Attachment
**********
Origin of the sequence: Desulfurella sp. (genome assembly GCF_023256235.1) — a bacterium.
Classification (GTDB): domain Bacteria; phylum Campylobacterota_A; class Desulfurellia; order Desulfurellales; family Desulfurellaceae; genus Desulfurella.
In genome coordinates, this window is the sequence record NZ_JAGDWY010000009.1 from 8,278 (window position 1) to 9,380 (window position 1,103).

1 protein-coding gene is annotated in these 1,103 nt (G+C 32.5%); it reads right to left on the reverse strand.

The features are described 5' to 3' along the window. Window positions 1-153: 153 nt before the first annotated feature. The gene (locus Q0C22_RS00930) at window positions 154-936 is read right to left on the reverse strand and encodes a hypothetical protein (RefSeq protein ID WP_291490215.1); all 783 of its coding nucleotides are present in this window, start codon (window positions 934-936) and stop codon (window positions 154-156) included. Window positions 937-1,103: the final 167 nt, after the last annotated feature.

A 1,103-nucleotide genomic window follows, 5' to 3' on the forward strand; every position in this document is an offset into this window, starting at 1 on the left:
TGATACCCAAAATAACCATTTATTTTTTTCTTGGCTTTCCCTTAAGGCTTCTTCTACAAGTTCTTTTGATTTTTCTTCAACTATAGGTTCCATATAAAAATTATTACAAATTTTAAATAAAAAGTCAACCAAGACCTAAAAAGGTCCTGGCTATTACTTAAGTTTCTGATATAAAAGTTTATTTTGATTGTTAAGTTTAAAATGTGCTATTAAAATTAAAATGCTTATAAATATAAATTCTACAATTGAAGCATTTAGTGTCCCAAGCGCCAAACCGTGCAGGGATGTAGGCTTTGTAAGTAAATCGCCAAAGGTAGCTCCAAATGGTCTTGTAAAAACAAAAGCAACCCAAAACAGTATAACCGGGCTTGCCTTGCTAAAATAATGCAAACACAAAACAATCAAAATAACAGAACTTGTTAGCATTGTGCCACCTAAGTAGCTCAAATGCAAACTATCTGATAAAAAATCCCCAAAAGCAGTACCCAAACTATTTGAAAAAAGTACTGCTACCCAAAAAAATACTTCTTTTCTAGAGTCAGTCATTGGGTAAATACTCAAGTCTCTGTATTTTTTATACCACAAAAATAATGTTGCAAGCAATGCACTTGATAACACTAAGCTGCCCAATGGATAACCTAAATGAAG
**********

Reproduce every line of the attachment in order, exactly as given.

Origin of the sequence: Desulfurella sp. (genome assembly GCF_023256235.1) — a bacterium.
Classification (GTDB): domain Bacteria; phylum Campylobacterota_A; class Desulfurellia; order Desulfurellales; family Desulfurellaceae; genus Desulfurella.
In genome coordinates, this window is the sequence record NZ_JAGDWY010000009.1 from 8,278 (window position 1) to 9,380 (window position 1,103).

1 protein-coding gene is annotated in these 1,103 nt (G+C 32.5%); it reads right to left on the reverse strand.

The features are described 5' to 3' along the window. Window positions 1-153: 153 nt before the first annotated feature. The gene (locus Q0C22_RS00930) at window positions 154-936 is read right to left on the reverse strand and encodes a hypothetical protein (RefSeq protein ID WP_291490215.1); all 783 of its coding nucleotides are present in this window, start codon (window positions 934-936) and stop codon (window positions 154-156) included. Window positions 937-1,103: the final 167 nt, after the last annotated feature.

A 1,103-nucleotide genomic window follows, 5' to 3' on the forward strand; every position in this document is an offset into this window, starting at 1 on the left:
TGATACCCAAAATAACCATTTATTTTTTTCTTGGCTTTCCCTTAAGGCTTCTTCTACAAGTTCTTTTGATTTTTCTTCAACTATAGGTTCCATATAAAAATTATTACAAATTTTAAATAAAAAGTCAACCAAGACCTAAAAAGGTCCTGGCTATTACTTAAGTTTCTGATATAAAAGTTTATTTTGATTGTTAAGTTTAAAATGTGCTATTAAAATTAAAATGCTTATAAATATAAATTCTACAATTGAAGCATTTAGTGTCCCAAGCGCCAAACCGTGCAGGGATGTAGGCTTTGTAAGTAAATCGCCAAAGGTAGCTCCAAATGGTCTTGTAAAAACAAAAGCAACCCAAAACAGTATAACCGGGCTTGCCTTGCTAAAATAATGCAAACACAAAACAATCAAAATAACAGAACTTGTTAGCATTGTGCCACCTAAGTAGCTCAAATGCAAACTATCTGATAAAAAATCCCCAAAAGCAGTACCCAAACTATTTGAAAAAAGTACTGCTACCCAAAAAAATACTTCTTTTCTAGAGTCAGTCATTGGGTAAATACTCAAGTCTCTGTATTTTTTATACCACAAAAATAATGTTGCAAGCAATGCACTTGATAACACTAAGCTGCCCAATGGATAACCTAAATGAAG